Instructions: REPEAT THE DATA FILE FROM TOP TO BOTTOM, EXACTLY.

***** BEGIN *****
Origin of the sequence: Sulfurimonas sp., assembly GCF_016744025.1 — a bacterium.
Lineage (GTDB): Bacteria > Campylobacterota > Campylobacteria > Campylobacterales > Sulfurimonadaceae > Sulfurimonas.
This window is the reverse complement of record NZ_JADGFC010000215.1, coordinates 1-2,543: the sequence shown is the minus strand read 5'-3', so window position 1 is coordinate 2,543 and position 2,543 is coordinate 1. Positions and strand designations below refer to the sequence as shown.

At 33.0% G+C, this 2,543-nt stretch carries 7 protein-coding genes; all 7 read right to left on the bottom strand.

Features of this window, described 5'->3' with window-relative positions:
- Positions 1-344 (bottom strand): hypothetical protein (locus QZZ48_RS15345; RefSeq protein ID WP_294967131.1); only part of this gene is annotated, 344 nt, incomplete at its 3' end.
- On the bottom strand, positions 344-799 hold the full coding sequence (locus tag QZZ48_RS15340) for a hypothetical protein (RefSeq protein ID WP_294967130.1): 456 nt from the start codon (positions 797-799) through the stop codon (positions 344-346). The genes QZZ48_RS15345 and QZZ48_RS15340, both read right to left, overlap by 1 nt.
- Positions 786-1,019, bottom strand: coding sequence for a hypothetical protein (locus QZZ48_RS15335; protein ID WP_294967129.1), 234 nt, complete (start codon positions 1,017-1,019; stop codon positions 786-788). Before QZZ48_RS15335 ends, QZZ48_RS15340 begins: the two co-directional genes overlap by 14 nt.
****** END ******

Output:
Origin of the sequence: Sulfurimonas sp., assembly GCF_016744025.1 — a bacterium.
Lineage (GTDB): Bacteria > Campylobacterota > Campylobacteria > Campylobacterales > Sulfurimonadaceae > Sulfurimonas.
This window is the reverse complement of record NZ_JADGFC010000215.1, coordinates 1-2,543: the sequence shown is the minus strand read 5'-3', so window position 1 is coordinate 2,543 and position 2,543 is coordinate 1. Positions and strand designations below refer to the sequence as shown.

At 33.0% G+C, this 2,543-nt stretch carries 7 protein-coding genes; all 7 read right to left on the bottom strand.

Features of this window, described 5'->3' with window-relative positions:
- Positions 1-344 (bottom strand): hypothetical protein (locus QZZ48_RS15345; RefSeq protein ID WP_294967131.1); only part of this gene is annotated, 344 nt, incomplete at its 3' end.
- On the bottom strand, positions 344-799 hold the full coding sequence (locus tag QZZ48_RS15340) for a hypothetical protein (RefSeq protein ID WP_294967130.1): 456 nt from the start codon (positions 797-799) through the stop codon (positions 344-346). The genes QZZ48_RS15345 and QZZ48_RS15340, both read right to left, overlap by 1 nt.
- Positions 786-1,019, bottom strand: coding sequence for a hypothetical protein (locus QZZ48_RS15335; protein ID WP_294967129.1), 234 nt, complete (start codon positions 1,017-1,019; stop codon positions 786-788). Before QZZ48_RS15335 ends, QZZ48_RS15340 begins: the two co-directional genes overlap by 14 nt.